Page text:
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What you should know about Tube Testers

Tube tester 4 (002)

I would like to talk a little bit about tube testers and explain why we do not use one here at the shop due to their unreliability and limited usefulness in trouble shooting tube equipment problems.

The absolute best test for a tube is testing it in the actual piece of equipment the tube will be used.

The field service tube tester was developed for the telephone, radio-TV, communications and industrial electronics industries to provide basic tube testing capabilities to help technicians and engineers locate defective tubes. The early testers only tested cathode emission. They worked fine in the early days of the industry before the circuits and tubes became more sophisticated.

Over the years there were many approaches to tube tester design. The features, accuracy, and the tests available differ widely by make and model. Some manufacturers wanted to focus on simple low cost units to find weak or just bad tubes. In all cases tube testers were at best a set of balances and trade-offs in the evaluation of the tubes vs. the cost of the tester.

Even the best service testers made trade-offs in design to allow for simplicity of use, the ability to test many different types of tubes, features, and accuracy, balanced by the price of the tester. The service tester was a piece of test equipment to be used by professional engineers and electronic technicians to aid in the process of repairing tube electronic equipment.

Testers were designed with the understanding that those using them were knowledgeable in tube operation, the equipment the tube was used in, and how the tester worked in evaluating tubes. This is more often not the case today when someone acquires a tube tester and attempts to use it.

There are many types of tube testers and most of them date from the early 1950s to late 1960s. The usefulness of each make and model will vary with the type of equipment you are servicing. Considering the fact that these testers are vintage, the age, actual usage, and condition of the tester will have a big impact of how useful it is in testing tubes today. Over the years, moisture, dust, and dirt can be absorbed by tube sockets, switch wafers, and wiring causing many leakage paths that would contribute to false readings. Calibration of the tester is another factor that will affect accuracy and usefulness of the tester. Many simple testers do not have any provisions to make internal calibration adjustments.

Tube testers fall into two main categories- emission testers and mutual conductance testers. Other types of testers would include laboratory and special purpose testers.

Emission testers are the most common testers. Popular brand names include Heathkit, B&K, and Sencore. There are a few problems using any emission tester. The emission test basically connects all of the elements of the tube together, except the cathode, and tests it as a diode for cathode emission. The meter scale is most commonly labeled “Bad-?-Good”. Most tubes depend on the control of the electron flow rather than the amount of electron flow. This important shortcoming means that emission testers will miss the output tube with a cathode ‘hot spot’ which is hidden when the grid is tied to the plate. When a cathode has a ‘hot spot’ most of the emission current stems from this restricted area on the cathode. A control grid does not have the current control action under this condition and when the tube is placed in an amplifier, it draws excessive current and goes into thermal runaway.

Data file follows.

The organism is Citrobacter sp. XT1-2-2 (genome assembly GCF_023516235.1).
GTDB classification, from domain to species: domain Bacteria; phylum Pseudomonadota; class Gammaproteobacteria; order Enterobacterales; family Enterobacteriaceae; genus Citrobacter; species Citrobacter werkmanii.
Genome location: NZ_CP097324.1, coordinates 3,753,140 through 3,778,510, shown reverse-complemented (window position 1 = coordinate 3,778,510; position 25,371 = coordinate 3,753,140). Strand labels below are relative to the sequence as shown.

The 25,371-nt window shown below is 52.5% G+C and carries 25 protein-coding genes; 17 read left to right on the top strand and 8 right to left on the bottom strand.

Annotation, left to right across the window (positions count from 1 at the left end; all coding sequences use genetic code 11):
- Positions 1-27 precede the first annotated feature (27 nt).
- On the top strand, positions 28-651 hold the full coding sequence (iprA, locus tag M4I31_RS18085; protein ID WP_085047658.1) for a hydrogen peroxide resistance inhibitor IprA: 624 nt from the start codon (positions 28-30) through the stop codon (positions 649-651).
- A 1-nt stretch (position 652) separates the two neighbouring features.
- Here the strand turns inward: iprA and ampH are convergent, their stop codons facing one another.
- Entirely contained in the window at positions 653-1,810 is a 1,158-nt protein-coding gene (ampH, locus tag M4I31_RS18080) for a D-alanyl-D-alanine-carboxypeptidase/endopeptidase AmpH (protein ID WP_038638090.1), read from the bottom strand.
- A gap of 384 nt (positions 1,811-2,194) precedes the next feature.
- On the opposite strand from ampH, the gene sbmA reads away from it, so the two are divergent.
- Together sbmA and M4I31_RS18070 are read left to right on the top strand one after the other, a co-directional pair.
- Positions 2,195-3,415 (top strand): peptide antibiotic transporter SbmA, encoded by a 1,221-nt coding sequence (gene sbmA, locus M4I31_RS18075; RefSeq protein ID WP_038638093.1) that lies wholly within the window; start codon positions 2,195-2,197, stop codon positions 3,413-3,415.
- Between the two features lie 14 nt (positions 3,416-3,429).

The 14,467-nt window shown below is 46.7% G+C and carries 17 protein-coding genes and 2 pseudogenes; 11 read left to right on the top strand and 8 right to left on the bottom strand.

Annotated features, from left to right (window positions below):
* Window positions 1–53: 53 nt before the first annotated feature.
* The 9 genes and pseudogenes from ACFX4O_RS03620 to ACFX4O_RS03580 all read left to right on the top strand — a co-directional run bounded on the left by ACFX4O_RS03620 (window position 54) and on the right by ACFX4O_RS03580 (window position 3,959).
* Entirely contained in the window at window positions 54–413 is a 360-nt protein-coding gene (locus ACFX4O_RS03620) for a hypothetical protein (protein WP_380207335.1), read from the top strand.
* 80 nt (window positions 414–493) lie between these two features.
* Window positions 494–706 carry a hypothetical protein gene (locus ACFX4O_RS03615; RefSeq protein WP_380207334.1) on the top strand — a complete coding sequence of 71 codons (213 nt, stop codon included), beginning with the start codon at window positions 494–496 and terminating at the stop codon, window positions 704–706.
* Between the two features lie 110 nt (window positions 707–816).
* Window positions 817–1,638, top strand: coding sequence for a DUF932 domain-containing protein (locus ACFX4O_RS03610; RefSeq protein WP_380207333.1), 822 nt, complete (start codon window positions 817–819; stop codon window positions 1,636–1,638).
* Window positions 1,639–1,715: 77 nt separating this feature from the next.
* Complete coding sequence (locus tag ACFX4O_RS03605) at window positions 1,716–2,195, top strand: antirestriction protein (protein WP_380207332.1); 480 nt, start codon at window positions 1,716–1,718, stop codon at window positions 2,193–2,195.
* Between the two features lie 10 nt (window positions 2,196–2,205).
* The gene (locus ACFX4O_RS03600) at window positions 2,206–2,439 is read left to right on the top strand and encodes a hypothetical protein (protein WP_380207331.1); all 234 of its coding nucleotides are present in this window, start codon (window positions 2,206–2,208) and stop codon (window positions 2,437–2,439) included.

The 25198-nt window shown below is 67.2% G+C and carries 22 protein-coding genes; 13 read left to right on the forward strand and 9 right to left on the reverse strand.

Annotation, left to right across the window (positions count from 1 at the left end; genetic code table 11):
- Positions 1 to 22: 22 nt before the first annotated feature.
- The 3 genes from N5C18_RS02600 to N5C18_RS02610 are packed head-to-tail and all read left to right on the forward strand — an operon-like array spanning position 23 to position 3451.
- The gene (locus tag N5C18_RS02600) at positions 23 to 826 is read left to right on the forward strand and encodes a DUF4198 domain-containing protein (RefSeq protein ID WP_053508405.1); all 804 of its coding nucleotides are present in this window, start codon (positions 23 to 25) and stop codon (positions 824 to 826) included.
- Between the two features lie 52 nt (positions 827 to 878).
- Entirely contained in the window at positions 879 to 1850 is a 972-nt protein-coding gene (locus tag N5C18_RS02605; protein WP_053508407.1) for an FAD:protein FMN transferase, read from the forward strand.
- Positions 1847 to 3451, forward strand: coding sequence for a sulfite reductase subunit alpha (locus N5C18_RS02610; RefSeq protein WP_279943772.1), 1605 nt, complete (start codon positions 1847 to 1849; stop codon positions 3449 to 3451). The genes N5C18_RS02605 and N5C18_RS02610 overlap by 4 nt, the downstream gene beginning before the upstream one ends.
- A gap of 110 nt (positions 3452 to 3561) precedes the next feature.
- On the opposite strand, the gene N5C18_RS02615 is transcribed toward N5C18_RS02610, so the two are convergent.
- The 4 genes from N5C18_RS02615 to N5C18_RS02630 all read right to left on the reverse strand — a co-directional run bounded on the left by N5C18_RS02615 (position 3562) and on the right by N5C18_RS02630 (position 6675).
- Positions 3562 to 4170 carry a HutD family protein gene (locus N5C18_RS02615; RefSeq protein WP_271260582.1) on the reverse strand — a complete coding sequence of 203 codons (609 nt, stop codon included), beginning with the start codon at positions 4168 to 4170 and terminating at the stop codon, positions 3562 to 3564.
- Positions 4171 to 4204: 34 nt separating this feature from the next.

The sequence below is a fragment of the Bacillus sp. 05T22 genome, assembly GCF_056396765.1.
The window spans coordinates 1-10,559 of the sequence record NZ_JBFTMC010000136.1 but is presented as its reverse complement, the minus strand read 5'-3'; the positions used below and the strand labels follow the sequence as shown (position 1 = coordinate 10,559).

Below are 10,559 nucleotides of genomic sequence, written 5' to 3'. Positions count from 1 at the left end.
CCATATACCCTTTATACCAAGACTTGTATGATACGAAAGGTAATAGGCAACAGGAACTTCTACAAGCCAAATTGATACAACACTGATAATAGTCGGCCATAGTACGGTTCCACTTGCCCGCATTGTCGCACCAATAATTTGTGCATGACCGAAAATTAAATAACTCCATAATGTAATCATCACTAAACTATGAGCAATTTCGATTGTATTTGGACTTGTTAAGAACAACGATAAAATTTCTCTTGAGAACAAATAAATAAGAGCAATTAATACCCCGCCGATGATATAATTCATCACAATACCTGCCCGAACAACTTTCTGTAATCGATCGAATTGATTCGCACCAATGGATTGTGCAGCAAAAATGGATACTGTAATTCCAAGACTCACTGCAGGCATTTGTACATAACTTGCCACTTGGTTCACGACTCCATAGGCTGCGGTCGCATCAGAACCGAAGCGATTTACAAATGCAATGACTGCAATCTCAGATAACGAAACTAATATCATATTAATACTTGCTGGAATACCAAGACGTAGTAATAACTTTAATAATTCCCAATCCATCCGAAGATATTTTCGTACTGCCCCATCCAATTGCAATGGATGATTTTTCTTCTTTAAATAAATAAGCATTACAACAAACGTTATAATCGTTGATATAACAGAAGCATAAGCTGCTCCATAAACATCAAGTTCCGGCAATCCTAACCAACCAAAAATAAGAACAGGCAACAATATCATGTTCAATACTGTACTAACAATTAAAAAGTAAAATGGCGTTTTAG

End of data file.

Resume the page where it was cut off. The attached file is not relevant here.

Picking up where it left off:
Cheaper emission testers used a low current power supply. A tube tested on a tester with a low current power supply may have enough emission to yield a “Good” reading on the meter, but when the tube is placed in an amplifier that is drawing 150ma to 200ma, the tube may not be able to provide sufficient current for operating at peak efficiency.

Emission testers frequently operate at low voltages, with some testers as low as 30 volts. These testers only provide a static test of the tube that does not represent the conditions the tube will be subject to in an actual circuit in which it would be used.

Some emission testers apply too much current to small signal tubes and when the emission test button is held down on the tester for an extended period of time, the cathode is stripped rendering the tube useless. Another shortcoming of many emission testers is the leakage test. In testers where all of the elements are connected together all of the leakage paths are in measured in parallel, which could cause perfectly functioning tube to fail the leakage test. Some testers were advertised as having the most sensitive leakage test in the industry. This many times was more stringent than circuit application requirements and again causing many functional tubes to fail testing.

Most mutual conductance testers work by applying an AC voltage to the control grid of the tube, while maintaining DC voltages on the plate and screen grid. Most of these testers use the 60Hz line frequency transformer coupled as the input test signal. The cathode can be biased with a small positive DC voltage, or the control grid can have a small negative DC voltage. This setup actually dynamically measures the AC gain of the tube, rather than the actual transconductance.